23 Jun 2023
The month of June is particularly important for the environment of our planet when the international Day of the Environment is celebrated on 05 June, followed by the World Ocean Day three days later later on 8 June and rounded off with the Desertification and Drought Day on 17 June.
As a drought-pronestricken country with low rainfall Namibia is affected by climate change and has embarked on several actions and adaptation programmes.
It was thus befitting that Namibia’s Minister of Environment, Forestry and Tourism and Forestry, Pohamba Shifeta publicly announced plans this month soon to soon ban single-use plastic bags as well as plastic bottles and straws. After all this year’s theme for World Environment Day was ‘Beat plastic pollution’.
Single-use plastic products to be banned in Namibia are thin imported plastic shopping bags of less than 40 microns as well as plastic shopping bags that contain calcium carbonate. Minister Shifeta said that these plastic bags could be banned by March 2024, once Cabinet grants the approval.
Single-use plastic bottles will be banned by 1 January 2025, and single-use plastic straws will already be prohibited by already from 01 January 2024. Another product to be banned by next January will be ear buds with a plastic body.
“There are evident examples of how plastics have an impact on animals such as livestock and wildlife in Namibia, with mortalities reported as a result of plastic ingestion,” said Shifeta. “Most of the plastic waste ends up in our oceans and accumulate in our food chains through the fish and sea products we consume.
The minister said humans produce over 430 million tonnes of plastic annually, two-thirds of which are short-lived products that soon become waste.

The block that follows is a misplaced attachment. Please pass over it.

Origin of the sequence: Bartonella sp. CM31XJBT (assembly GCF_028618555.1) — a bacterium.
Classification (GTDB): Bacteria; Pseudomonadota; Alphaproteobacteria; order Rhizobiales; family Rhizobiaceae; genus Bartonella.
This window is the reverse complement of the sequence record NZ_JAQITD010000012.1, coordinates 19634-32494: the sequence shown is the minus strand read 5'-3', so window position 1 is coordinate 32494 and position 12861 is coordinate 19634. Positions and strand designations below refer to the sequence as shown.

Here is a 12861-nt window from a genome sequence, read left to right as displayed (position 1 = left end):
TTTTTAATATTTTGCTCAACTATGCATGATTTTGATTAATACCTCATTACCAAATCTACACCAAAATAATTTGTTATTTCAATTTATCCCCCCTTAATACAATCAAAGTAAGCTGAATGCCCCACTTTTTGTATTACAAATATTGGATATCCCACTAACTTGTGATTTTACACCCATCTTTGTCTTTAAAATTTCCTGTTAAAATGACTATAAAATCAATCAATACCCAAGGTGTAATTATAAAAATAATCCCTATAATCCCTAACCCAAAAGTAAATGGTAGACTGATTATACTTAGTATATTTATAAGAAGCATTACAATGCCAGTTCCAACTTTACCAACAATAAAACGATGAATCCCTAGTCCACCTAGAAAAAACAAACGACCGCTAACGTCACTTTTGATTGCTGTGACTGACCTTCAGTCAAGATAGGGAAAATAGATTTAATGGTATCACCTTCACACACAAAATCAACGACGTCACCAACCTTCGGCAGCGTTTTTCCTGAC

In Namibia’s different coastal towns several refuse collection campaigns are held during the year, organised by the Ministry of Environment, the municipalities and the private sector.
The Windhoek municipality hands out bags to households to use when discarding where they store recyclable items, which are collected by a private recycling company. However, the recyclable items collected from various initiatives in several regions, are all transported to South Africa. The volumes collected in Namibia are too small to set up a local recycling plant.
On 8 June 2023, Namibia became a member of the Convention on the Protection and Use of Transboundary Watercourses and International Lakes of the United Nations Economic Commission for Europe (UNECE). It is the first country in southern Africa to join this convention and the eighth African state to become a member of this treaty. Namibia is also among the few countries in Africa where all transboundary freshwater rivers are covered by operational management agreements with its neighbours.
Climate change has accelerated desertification and droughts, which have profound impacts on nations' agricultural output, risking food production and pushing many families into poverty.
This year’s theme for World Desertification and Drought Day on 17 June “Her Land. Her Rights," is gender-focused and, recognises the rights of women to land and their significance in achieving the interconnected global goals of gender equality and land degradation neutrality by 2030.